For years, email marketers have been perhaps the foremost experts at leveraging reciprocity in a virtual world. They will commonly give away free information – say a video or the chapter of a book – in exchange for an email and permission to remarket. The content will fail if it is only self-serving; it must have genuine value. Then the marketer will make another offer of another video or chapter. With each stage of the process they build goodwill and perceived value, plus the incremental trust which allows them to capture more and more information about their prospect – address, age, income, etc. Only after they have created a relationship with the engaged party do they ask for the order. This is reciprocity in action.

As the direct marketing industry has evolved from a consumer transaction mentality to one focused on building relationships, brand affinity, and repeat purchase, reciprocity is a concept that deserves center stage. Content can no longer just be about trying to close the sale – it has to provide real benefit and engender good feelings about the company making an appeal. Such an approach requires commitment, patience, and a longer view. It demands a shift in thinking away from the immediate gratification that direct marketers became conditioned to expect when they could generate sales from a single touchpoint. The world – now Omni-Channel – has changed, but the desire to be treated with respect and fairness which lies at the heart of reciprocity’s power has not. So, allow me to close by making this humble request: if you found this blog of value, I would be most grateful if you would like and share it. Catch my drift?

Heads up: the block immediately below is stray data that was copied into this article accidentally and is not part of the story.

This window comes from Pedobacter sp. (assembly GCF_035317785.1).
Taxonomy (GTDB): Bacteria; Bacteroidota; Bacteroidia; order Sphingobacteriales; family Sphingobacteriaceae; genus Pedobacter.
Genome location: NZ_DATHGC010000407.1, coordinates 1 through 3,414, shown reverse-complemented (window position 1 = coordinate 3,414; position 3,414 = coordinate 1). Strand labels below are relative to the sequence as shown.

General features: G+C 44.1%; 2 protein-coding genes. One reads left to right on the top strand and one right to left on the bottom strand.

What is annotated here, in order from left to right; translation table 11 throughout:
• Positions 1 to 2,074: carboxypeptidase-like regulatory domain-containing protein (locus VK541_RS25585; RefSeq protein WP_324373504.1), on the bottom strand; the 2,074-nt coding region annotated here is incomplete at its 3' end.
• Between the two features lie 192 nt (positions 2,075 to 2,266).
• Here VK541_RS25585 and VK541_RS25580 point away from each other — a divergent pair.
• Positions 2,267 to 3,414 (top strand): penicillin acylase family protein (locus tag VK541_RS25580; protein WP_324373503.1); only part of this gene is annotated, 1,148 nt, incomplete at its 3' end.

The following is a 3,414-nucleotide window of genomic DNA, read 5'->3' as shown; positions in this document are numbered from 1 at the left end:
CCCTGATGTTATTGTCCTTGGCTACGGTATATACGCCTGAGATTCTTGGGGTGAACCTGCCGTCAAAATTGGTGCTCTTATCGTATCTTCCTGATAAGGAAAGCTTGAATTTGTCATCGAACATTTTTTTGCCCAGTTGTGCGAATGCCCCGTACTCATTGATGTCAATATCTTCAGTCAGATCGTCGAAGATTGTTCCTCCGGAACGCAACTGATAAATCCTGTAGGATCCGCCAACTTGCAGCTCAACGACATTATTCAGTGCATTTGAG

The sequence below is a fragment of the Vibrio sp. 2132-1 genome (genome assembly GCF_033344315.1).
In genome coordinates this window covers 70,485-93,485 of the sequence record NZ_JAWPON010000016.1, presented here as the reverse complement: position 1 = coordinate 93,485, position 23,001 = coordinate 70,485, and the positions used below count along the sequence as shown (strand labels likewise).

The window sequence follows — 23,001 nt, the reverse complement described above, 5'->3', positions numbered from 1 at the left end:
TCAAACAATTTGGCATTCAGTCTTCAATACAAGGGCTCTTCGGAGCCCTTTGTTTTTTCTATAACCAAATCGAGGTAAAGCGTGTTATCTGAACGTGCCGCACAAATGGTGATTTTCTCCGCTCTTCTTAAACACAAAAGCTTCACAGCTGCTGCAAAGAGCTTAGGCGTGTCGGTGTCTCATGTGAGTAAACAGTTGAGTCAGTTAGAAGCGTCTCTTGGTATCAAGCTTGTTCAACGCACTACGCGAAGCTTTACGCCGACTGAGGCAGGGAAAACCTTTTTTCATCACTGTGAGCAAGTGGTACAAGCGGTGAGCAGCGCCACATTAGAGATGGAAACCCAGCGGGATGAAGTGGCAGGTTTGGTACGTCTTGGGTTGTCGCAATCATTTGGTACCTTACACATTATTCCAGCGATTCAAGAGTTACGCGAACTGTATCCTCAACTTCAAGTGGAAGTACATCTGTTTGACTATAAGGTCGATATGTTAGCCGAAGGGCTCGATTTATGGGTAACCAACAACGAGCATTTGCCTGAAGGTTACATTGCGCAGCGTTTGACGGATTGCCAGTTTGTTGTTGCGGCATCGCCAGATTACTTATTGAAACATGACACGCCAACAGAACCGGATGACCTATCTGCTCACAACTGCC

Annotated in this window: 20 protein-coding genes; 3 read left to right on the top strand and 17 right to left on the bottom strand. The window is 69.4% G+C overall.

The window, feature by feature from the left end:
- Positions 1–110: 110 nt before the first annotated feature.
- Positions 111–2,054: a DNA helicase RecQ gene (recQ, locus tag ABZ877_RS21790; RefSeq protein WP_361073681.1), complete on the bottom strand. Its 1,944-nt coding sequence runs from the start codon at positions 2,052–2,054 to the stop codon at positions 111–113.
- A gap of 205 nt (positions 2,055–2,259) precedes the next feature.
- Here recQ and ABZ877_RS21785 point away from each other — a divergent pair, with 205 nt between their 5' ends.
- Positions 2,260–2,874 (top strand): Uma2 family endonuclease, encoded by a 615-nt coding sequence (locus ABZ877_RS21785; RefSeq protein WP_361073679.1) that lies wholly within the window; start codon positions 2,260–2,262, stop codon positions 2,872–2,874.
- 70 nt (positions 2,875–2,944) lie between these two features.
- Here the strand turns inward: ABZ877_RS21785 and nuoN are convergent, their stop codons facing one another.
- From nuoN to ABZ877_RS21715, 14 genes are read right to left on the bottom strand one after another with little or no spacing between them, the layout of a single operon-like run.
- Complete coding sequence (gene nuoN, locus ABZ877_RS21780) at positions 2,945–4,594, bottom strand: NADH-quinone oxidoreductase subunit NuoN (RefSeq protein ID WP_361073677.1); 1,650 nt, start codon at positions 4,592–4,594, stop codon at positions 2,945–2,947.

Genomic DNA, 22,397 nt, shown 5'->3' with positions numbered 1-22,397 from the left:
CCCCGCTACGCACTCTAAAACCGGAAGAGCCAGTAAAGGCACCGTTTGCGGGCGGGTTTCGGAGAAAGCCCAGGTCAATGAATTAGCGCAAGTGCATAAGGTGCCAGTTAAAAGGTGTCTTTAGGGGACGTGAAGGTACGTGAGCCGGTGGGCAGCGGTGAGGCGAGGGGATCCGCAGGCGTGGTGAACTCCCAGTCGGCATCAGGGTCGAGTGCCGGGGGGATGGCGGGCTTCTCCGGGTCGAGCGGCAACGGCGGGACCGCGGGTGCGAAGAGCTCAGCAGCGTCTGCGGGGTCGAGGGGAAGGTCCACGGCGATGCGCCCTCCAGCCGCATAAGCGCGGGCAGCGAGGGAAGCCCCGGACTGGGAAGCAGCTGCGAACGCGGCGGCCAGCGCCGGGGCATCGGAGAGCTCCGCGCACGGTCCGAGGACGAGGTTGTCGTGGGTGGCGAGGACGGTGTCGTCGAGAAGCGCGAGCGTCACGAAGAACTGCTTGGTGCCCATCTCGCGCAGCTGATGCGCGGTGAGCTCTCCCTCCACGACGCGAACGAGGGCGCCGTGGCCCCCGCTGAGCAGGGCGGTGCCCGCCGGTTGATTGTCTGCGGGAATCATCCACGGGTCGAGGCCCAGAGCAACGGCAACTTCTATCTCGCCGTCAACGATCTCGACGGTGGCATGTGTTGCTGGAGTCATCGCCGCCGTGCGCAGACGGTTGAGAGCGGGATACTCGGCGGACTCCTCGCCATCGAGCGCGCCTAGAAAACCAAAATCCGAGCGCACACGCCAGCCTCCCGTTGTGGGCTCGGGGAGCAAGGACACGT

Rick Petry

Rick Petry

Author: Rick Petry is the CMO/EVP Client Services of DirectAvenue and a seasoned direct marketing professional and thought leader with experience spanning three decades. He has had a hand in campaigns generating over $1 billion in sales and is conversant in all facets of performance-based marketing including off-line and on-line media planning and buying, research, analytics, creative, production, and back-end management, Rick is the author of over 200 articles on direct marketing best practices, and is a past Chairman of the Board of the Electronic Retailing Association (ERA) and a recipient of ERA’s Volunteer of the Year award, as well as the Direct Response Marketing Alliance’ Member of the Year award as voted by his peers.